If you want to install a new extractor fan in the kitchen and bathroom, you can expect to pay between £200 and £400 for the fan and installation.

Installing a new ventilation system could cost considerably more. A PIV or MEV system could set you back £500 to £1,000 including installation, but they do have low running costs.  

Installing a MVHR system will cost you in the thousands. Estimates range from £2,000 to £9,000 depending on the size of your home, the system you want and how much work it is to fit.

How to improve the ventilation in your home if you rent 

There’s a few simple ways to improve the ventilation in your home that don’t require getting your landlord involved. 

  • Keep the bathroom and kitchen windows open when they’re in use.
  • Open other windows regularly to improve air flow, for example, opening your bedroom window for 15 minutes when you first get up.
  • If provided, make sure you use the extractor fans in the kitchen and bathroom, whenever the room is getting steamy.
  • Clean extractor fans regularly. 

If you believe the ventilation system in your rented home or flat is not working properly, you should contact your landlord and ask them to investigate, and if necessary, fix the problem.

For more information read our guide to landlord’s and tenant’s responsibilities.

Does your home insurance cover ventilation problems? 

In some cases, you may be covered for damage to your ventilation system, but it will likely depend on how the damage occurred. Home insurance won’t cover you for problems arising from general wear and tear.

Your home insurance is also unlikely to cover you for any problems with condensation or damp arising from poor ventilation.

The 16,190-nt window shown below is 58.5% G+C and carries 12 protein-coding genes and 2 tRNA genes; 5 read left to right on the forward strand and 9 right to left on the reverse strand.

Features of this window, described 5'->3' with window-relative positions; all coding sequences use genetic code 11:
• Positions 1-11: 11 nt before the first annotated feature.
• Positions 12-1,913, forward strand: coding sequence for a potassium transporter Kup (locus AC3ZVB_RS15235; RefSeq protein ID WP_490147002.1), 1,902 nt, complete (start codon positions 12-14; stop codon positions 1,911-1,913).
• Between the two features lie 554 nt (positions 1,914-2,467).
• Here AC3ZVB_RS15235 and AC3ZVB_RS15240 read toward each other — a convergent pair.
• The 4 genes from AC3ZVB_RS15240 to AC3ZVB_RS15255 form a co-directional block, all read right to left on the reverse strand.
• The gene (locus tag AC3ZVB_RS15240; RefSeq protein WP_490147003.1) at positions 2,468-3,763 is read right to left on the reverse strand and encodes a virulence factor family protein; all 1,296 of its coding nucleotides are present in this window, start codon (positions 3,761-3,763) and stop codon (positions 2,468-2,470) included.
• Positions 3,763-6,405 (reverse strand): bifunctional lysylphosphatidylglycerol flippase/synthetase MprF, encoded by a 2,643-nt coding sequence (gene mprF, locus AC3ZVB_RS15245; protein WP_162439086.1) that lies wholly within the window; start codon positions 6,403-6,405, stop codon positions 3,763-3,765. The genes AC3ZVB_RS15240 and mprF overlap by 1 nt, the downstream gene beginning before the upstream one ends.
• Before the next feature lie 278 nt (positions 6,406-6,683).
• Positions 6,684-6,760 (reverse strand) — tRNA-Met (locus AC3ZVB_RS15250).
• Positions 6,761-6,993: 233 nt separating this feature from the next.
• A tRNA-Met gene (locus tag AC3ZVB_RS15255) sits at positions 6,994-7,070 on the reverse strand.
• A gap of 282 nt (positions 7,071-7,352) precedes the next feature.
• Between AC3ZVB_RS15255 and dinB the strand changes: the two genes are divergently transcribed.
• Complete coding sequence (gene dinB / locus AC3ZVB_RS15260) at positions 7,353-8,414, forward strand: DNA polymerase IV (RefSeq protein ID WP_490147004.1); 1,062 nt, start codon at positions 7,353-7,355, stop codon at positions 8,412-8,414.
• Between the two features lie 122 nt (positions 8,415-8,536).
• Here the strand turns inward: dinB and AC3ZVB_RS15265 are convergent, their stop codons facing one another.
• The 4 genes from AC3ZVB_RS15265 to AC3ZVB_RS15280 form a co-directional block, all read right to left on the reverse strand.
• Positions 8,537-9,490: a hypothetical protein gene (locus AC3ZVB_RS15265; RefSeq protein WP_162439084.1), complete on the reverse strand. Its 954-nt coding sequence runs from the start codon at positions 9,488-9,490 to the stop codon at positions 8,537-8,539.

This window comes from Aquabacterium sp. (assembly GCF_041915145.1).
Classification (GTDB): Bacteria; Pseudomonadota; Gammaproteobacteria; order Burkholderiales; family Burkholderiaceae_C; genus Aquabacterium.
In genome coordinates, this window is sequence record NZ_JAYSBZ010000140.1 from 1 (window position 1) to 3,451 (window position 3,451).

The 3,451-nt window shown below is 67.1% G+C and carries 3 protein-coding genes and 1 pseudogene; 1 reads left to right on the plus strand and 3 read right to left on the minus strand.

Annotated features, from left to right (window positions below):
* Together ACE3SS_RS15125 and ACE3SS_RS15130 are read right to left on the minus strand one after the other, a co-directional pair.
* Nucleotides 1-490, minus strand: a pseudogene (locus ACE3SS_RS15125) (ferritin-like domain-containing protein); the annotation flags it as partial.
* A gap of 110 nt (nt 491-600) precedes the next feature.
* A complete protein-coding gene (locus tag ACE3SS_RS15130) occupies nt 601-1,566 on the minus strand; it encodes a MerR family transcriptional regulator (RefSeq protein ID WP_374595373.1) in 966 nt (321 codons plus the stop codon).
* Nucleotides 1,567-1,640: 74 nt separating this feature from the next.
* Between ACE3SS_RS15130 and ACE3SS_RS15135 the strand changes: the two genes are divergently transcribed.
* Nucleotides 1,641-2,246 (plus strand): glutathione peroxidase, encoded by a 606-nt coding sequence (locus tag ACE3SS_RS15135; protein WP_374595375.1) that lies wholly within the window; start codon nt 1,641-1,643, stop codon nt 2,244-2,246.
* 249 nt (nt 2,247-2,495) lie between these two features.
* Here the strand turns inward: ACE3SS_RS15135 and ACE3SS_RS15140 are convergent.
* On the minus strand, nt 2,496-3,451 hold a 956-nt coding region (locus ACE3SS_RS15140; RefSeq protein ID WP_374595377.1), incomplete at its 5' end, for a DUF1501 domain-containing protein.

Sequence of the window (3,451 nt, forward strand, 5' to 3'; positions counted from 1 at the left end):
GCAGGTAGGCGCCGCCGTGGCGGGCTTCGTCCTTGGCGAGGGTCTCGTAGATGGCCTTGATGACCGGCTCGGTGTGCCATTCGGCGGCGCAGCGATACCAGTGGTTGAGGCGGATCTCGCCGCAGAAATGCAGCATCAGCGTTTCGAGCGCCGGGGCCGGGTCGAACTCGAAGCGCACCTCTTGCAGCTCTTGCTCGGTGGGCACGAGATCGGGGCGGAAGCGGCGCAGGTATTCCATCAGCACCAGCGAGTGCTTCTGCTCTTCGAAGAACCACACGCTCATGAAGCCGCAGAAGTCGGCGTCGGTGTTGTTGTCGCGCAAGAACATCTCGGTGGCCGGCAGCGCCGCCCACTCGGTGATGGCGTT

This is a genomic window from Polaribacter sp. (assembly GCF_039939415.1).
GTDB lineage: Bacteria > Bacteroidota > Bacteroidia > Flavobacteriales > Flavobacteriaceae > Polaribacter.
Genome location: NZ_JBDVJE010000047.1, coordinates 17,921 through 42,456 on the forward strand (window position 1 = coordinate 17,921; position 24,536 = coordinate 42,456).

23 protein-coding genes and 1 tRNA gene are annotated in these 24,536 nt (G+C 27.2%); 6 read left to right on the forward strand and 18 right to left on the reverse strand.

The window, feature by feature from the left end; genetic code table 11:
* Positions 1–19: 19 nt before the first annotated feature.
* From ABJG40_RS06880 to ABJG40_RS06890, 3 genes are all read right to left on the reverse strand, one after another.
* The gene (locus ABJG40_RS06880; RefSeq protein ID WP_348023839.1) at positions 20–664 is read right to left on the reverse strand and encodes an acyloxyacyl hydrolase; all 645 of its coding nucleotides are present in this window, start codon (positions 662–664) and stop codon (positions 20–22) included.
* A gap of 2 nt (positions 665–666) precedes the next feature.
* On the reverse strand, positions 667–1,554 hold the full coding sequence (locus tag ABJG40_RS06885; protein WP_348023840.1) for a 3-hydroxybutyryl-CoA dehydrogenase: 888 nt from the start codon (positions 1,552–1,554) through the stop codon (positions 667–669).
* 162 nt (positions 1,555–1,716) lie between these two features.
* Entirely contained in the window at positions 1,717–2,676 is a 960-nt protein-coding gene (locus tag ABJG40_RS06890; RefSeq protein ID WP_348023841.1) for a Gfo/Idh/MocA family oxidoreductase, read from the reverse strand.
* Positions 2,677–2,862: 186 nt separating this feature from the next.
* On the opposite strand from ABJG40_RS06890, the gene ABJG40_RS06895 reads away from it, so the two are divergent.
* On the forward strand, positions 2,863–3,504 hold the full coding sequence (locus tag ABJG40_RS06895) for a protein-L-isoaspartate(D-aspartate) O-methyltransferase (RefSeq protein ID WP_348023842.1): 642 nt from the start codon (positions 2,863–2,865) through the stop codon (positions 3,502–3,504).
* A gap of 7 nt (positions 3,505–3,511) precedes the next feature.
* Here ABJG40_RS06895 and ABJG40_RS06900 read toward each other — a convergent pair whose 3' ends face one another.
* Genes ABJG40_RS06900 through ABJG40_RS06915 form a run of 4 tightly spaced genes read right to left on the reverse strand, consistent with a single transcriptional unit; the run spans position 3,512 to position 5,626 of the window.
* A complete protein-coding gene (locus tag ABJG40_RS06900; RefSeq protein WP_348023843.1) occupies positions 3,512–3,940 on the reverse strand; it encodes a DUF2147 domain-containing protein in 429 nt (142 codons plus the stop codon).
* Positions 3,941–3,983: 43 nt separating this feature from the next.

Frequently asked questions

What are airbricks?

Airbricks are bricks with holes in them that allow air to circulate into buildings with suspended floors or cavity walls. They’re a low-tech, uncontrolled form of ventilation that you may find in older properties.

Is air conditioning a type of ventilation?

Air conditioning isn’t really a form of ventilation as it only cools the warm air from the room and recirculates it, rather than replacing it with air from outside.

How do I know if my home is poorly ventilated?

If you notice mould or damp in your home, or you see the windows weeping with condensation, it’s a good sign that you need to improve the ventilation. You might also notice a musty smell, and you could find that you or your family have problems with allergies or develop breathing problems.

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Helen Phipps - insurance expert

Having worked in both sides of the industry, Helen’s a real insurance expert. She’s worked directly with several insurance providers and now Compare the Market. She’s always searching for the cheapest prices for customers and is passionate about saving people money. Being married with two kids, Helen knows all about the cost of living and the benefits of having the right products and insurance for the whole family.

Learn more about Helen